CLEVELAND - Doctors at the Cleveland Clinic are testing the blood of local college football players for a protein that could indicate a concussion.
The Plain Dealer newspaper reported that the samples will be screened to see if they contain a protein that's known to leak into the blood after a head injury.
If the study confirms the predictive value of the protein, it could lead to simple blood tests to confirm concussions, rather than expensive emergency room visits.
"You need an objective test that spits out a number," Damir Janigro told the newspaper. Janigro, a Clinic neuroscientist, is leading the project along with colleague Nicola Marchi.
The $250,000 government-sponsored study is being done in collaboration with University of Rochester Medical Center's Jeffrey Bazarian.
The test could also help track the long-term effects of high-impact sports like football or boxing. The test would also be valuable to the military, as soldiers often face head injuries when a roadside bomb explodes.
"If we have an objective measurement, an indicator of neurological doom, I think some people will take it into account and change their lifestyle," Janigro said. Traumatic brain injury accounts for more than 1 million emergency room visits each year, according to a recent report by a panel of brain-injury experts.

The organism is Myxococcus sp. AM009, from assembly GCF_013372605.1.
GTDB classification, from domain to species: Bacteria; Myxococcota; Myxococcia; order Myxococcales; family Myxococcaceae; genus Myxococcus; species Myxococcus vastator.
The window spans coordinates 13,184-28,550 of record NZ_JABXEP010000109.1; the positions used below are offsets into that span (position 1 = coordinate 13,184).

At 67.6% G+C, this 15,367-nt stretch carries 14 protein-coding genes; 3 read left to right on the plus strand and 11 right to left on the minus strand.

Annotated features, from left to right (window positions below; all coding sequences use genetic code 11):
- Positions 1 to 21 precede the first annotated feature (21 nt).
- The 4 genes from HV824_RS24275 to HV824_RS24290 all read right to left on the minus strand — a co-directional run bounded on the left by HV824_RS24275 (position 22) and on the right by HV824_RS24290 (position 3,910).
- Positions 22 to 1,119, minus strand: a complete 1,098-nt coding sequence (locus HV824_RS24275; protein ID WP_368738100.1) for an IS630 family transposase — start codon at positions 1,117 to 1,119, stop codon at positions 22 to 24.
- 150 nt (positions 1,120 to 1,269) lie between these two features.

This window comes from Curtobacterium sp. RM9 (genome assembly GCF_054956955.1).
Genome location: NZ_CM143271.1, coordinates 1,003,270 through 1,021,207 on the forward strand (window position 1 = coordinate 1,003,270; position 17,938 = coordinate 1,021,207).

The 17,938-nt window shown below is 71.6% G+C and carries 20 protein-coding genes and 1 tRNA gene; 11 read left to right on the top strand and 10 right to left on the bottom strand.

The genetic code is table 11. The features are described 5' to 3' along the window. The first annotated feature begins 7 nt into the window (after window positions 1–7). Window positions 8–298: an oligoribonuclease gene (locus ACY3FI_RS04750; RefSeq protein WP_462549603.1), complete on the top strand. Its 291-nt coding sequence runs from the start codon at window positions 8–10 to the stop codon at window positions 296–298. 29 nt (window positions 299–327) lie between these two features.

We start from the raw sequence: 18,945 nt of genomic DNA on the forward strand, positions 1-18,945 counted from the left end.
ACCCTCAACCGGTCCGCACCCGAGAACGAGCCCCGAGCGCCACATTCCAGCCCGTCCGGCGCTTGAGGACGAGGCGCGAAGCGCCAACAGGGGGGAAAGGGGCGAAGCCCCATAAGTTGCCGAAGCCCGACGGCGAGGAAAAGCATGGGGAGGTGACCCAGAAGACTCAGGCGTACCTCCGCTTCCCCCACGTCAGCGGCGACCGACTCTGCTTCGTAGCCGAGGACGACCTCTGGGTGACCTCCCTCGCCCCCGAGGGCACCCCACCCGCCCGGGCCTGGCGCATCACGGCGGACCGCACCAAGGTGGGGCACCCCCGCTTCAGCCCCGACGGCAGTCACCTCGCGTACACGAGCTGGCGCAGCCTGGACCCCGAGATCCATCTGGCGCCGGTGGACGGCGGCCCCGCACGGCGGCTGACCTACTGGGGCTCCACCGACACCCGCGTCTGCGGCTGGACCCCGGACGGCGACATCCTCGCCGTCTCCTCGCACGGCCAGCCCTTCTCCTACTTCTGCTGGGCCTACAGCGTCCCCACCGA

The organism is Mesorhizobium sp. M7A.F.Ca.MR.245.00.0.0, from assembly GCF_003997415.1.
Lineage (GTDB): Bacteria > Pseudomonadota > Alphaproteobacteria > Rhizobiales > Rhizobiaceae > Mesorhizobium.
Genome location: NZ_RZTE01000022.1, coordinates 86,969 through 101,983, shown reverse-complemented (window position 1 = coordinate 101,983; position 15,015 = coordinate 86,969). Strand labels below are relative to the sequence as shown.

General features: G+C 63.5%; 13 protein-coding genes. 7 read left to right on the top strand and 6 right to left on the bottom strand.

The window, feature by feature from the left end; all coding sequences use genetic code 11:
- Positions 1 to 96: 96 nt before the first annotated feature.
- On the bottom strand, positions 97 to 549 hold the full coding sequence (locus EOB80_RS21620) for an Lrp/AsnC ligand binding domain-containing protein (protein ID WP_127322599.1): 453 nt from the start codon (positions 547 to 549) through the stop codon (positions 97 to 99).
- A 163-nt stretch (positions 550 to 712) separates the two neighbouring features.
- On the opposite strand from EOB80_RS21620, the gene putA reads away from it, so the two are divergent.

About one-quarter of those injuries are sports related, and though many are classified as mild, as many as 15 percent of patients can still experience impairment a year later. In the United States, the standard for detecting a concussion - a brain injury that results from an impact - is the computerized-tomography (CT) scan.
It can cost several thousand dollars and can miss harm that is more subtle than bleeding in the brain.
"In general, for a concussion of minor severity, on MRI (magnetic resonance imaging) or CT you will see absolutely nothing" to indicate damage, Janigro said. Even when impacts don't cause obvious symptoms - such as unconsciousness, lingering confusion and seizures - they can injure the brain in lasting ways.
A Purdue University study of 21 high school football players in 2010 found signs of "significant" brain-function impairment in four players who had taken hard hits, but not been diagnosed with concussions. Tests that measure the protein that indicates brain injuries are available almost everywhere, except the United States, Janigro said.
The Cleveland research, which involves football players from both Baldwin Wallace College and John Carroll University, is attempting to gather more information about the accuracy of the test. Blood samples are taken both before and after a game to measure levels of the protein. Preliminary results from 33 players show a higher level of the protein in those who had the most head impacts.
Janigro said the ideal test would be portable and inexpensive, like a diabetes blood glucose monitor or a home pregnancy test. It would require approval from the Food and Drug administration.
The Associated Press